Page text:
Written by Faduma Abdi, The Western Front
It was 8:30 a.m. and Bellingham Bells pitcher Chris Howard was still asleep. Three-year-old Hudson Neff paced outside waiting for Howard to wake up so he could play doctor with him. Hudson, who goes by Huddy, finally decided to take matters into his own hands and wake the baseball player.
“Chris, are you awake?” Huddy asked.
Groggy, but happy to see Huddy, Howard, 20, got up and dressed in scrubs, a stethoscope and a mask to play the role of the doctor, he said.
Playing with Huddy and his two other siblings is the best part about having a host family.
All 30 Bells players live with host families during their home games in Bellingham.
Howard’s host family, the Neffs, include Ryan, Michelle, Kaia, Carson, and Huddy.
Howard said he would never trade living with the Neff family for a hotel room because he would miss out on mornings with his new younger siblings.
“I love interacting with these guys (Kaia, Carson and Huddy) because they keep me young,” he said.
His routine at the Neff’s home begins at 9 a.m. when he wakes up and plays with the children.
He then works out between noon and 3:30 p.m., arriving with the rest of the team at Civic Field by 4 p.m.
Howard is originally from Colorado but attends Brigham Young University in Provo, Utah. He is a junior majoring in exercise science with a minor in business.
“I wanted to pay back my parents for everything and I did by getting a full-ride scholarship to school,” Howard said.
Howard hasn’t been back to Colorado in five years, but living with Ryan, 38, and Michelle, 37, reminds him of his own parents.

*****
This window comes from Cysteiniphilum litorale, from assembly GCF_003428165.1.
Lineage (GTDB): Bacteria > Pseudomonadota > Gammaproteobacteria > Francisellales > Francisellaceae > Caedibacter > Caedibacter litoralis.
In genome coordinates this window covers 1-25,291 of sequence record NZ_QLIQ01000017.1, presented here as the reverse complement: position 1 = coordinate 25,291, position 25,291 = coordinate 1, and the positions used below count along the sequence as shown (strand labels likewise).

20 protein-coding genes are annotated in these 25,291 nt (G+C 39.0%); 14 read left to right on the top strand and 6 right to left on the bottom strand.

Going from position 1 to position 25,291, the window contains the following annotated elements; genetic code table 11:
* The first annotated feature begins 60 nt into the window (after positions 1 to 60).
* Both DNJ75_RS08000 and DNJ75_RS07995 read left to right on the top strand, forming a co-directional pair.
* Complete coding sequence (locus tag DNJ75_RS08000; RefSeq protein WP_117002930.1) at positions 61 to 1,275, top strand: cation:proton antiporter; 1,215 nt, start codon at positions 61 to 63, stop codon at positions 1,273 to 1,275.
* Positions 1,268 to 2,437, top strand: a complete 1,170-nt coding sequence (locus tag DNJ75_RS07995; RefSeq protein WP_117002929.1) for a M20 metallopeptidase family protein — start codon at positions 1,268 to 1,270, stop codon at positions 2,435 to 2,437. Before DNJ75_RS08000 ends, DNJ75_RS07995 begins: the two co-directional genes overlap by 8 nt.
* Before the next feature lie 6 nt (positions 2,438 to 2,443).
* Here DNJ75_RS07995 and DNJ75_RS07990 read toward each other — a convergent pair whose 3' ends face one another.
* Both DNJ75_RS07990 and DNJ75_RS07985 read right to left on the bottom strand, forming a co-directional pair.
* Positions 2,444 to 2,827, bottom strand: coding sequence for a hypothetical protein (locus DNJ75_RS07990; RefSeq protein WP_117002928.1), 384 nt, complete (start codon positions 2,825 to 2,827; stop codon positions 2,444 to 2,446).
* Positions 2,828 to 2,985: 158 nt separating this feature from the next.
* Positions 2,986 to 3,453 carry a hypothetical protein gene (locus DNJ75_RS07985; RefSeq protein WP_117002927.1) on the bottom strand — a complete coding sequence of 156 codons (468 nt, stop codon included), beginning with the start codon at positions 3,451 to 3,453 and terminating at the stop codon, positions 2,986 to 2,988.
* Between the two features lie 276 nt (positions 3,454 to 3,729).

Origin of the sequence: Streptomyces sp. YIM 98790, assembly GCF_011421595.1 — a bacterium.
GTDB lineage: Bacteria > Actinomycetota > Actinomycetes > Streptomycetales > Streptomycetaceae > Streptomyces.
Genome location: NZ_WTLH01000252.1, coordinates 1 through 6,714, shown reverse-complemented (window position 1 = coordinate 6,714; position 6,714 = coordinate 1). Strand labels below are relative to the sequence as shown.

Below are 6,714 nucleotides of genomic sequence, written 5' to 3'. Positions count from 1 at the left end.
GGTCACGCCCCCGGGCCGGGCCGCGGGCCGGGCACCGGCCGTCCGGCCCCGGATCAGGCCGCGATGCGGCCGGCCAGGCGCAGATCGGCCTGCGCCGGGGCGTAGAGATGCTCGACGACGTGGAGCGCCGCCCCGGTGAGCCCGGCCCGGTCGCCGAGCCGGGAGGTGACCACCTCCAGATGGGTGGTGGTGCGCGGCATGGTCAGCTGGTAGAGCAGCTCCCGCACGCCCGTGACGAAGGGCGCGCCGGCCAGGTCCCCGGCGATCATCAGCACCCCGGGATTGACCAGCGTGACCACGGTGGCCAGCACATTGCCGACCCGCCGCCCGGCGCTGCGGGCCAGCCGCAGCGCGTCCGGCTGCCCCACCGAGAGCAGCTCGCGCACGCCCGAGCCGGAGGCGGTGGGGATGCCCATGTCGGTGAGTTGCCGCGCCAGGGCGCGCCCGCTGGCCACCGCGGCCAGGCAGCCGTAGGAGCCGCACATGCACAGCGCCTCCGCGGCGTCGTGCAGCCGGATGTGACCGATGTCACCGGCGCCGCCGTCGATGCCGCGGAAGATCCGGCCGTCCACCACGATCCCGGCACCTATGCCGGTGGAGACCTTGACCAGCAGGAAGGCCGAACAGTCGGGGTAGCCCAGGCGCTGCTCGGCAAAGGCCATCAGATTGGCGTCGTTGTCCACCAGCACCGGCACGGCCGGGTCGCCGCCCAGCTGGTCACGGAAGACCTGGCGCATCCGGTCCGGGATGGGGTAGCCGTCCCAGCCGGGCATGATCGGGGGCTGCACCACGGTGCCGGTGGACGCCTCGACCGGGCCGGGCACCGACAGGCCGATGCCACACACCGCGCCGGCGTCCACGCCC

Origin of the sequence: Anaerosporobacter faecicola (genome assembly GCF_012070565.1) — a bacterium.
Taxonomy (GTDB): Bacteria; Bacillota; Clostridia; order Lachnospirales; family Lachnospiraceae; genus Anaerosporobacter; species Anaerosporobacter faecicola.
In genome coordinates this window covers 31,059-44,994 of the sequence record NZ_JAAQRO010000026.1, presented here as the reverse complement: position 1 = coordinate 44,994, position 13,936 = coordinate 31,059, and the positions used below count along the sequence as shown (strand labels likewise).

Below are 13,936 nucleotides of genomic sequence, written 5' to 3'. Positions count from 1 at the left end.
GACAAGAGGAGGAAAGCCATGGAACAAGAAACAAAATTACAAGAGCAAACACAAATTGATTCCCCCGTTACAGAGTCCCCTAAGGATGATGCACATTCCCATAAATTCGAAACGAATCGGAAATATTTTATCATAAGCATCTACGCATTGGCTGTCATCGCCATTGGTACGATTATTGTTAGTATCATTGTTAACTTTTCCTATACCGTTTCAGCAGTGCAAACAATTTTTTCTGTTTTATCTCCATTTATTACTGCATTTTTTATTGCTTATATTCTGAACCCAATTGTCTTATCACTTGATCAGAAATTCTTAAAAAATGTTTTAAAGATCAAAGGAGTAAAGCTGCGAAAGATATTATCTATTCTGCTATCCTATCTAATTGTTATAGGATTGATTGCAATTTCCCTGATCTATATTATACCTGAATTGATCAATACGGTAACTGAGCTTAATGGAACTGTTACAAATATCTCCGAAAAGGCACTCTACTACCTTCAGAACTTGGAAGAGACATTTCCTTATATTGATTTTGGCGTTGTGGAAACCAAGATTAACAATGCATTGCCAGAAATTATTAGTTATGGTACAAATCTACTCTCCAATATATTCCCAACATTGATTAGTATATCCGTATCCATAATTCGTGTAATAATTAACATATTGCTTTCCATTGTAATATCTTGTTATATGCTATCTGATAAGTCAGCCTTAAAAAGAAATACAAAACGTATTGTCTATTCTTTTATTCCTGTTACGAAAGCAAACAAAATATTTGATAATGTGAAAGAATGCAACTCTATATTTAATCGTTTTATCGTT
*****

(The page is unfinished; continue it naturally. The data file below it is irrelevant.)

His parents and host parents constantly keep in touch, Howard said, Ryan Neff even sends photographs of Howard pitching to his parents.
Howard has one older sister, Stephanie Beck, 27.
Ryan and Michelle said when they decided to become host parents they did not know which player they would get. They said they hoped for a good role model for their children and remained open-minded to the idea of a stranger living in their house and becoming part of their family.
They said Eddie Poplawski, owner of the Bells, needed more families to take in players and they chose to become host parents to support the team.
When the Neff family finally found out which player would join their family, they were given Howard’s biography sheet. Ryan said what struck him about the biography was the similarities they shared, such as liking the television show “Man vs. Food”, hot sauce and their favorite baseball player, Miller Ryan, who was drafted by the Cleveland Indians in the 2006 MLB June Amateur Draft.
Being the younger of two children, Howard said he was never a role model for anyone until now.
Ryan said since Howard joined their family in June, the children play outside more with their new brother.
He said the children have watched two hours of television in three weeks.
“They are outside playing ball and meeting new friends,” Ryan said.
But not all members of the family were thrilled to have a baseball player move in. Kaia, the oldest of the three children and the only girl in family, said she wanted to host a cheerleader instead.
“I didn’t want to be the only girl,” Kaia said.
Things turned around after she met Howard and got to know him. She said there are no regrets about having an older brother because Howard has taught her some of his basketball tricks.
She said it helped that he also plays Barbie with her.
But she is still hoping for the day her family will host a cheerleader because she said she wants to be one in the future.
Carson and Huddy were excited to have a baseball player live with them because they want to become baseball players.
Ryan said he found someone to talk baseball with who was older than his sons.
“It’s great talk to someone that comes above my knees,” he said.
Michelle said she was happy to support the Bells but after Howard moved in, she kissed her favorite television shows, like “Oprah” goodbye. Now, every television in their house is on ESPN or the Travel channel.
Howard said his two families will meet sometime in mid-July and even after the season is over they plan to keep in touch.
The Neff family said they will definitely host another player next year even if Howard does not return to the Bells.
“Seeing him playing dart guns or Barbies with my daughter or playing dress-up with my son or teaching my other son to shoot baskets or swing, has been priceless,” Ryan said.